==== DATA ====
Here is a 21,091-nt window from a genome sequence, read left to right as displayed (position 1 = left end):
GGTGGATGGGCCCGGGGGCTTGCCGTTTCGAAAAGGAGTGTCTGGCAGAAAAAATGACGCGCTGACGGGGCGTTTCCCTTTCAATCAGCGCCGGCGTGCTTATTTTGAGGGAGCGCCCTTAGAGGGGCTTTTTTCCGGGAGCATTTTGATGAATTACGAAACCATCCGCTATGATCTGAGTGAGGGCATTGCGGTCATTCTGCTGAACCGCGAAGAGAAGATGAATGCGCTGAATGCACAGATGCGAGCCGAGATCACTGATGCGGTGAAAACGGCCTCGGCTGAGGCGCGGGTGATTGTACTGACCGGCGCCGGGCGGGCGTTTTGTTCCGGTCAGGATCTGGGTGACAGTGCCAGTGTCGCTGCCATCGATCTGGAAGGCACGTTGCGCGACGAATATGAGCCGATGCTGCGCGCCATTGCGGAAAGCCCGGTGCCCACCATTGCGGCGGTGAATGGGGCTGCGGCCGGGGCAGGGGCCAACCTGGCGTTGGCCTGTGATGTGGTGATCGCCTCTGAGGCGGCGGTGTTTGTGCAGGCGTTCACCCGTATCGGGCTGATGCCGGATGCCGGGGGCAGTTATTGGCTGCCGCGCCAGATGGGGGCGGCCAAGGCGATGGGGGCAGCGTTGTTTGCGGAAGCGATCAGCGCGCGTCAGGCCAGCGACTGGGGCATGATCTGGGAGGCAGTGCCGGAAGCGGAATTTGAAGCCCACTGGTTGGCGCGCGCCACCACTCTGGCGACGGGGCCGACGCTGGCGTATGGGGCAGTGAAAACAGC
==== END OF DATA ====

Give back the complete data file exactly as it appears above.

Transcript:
Here is a 21,091-nt window from a genome sequence, read left to right as displayed (position 1 = left end):
GGTGGATGGGCCCGGGGGCTTGCCGTTTCGAAAAGGAGTGTCTGGCAGAAAAAATGACGCGCTGACGGGGCGTTTCCCTTTCAATCAGCGCCGGCGTGCTTATTTTGAGGGAGCGCCCTTAGAGGGGCTTTTTTCCGGGAGCATTTTGATGAATTACGAAACCATCCGCTATGATCTGAGTGAGGGCATTGCGGTCATTCTGCTGAACCGCGAAGAGAAGATGAATGCGCTGAATGCACAGATGCGAGCCGAGATCACTGATGCGGTGAAAACGGCCTCGGCTGAGGCGCGGGTGATTGTACTGACCGGCGCCGGGCGGGCGTTTTGTTCCGGTCAGGATCTGGGTGACAGTGCCAGTGTCGCTGCCATCGATCTGGAAGGCACGTTGCGCGACGAATATGAGCCGATGCTGCGCGCCATTGCGGAAAGCCCGGTGCCCACCATTGCGGCGGTGAATGGGGCTGCGGCCGGGGCAGGGGCCAACCTGGCGTTGGCCTGTGATGTGGTGATCGCCTCTGAGGCGGCGGTGTTTGTGCAGGCGTTCACCCGTATCGGGCTGATGCCGGATGCCGGGGGCAGTTATTGGCTGCCGCGCCAGATGGGGGCGGCCAAGGCGATGGGGGCAGCGTTGTTTGCGGAAGCGATCAGCGCGCGTCAGGCCAGCGACTGGGGCATGATCTGGGAGGCAGTGCCGGAAGCGGAATTTGAAGCCCACTGGTTGGCGCGCGCCACCACTCTGGCGACGGGGCCGACGCTGGCGTATGGGGCAGTGAAAACAGC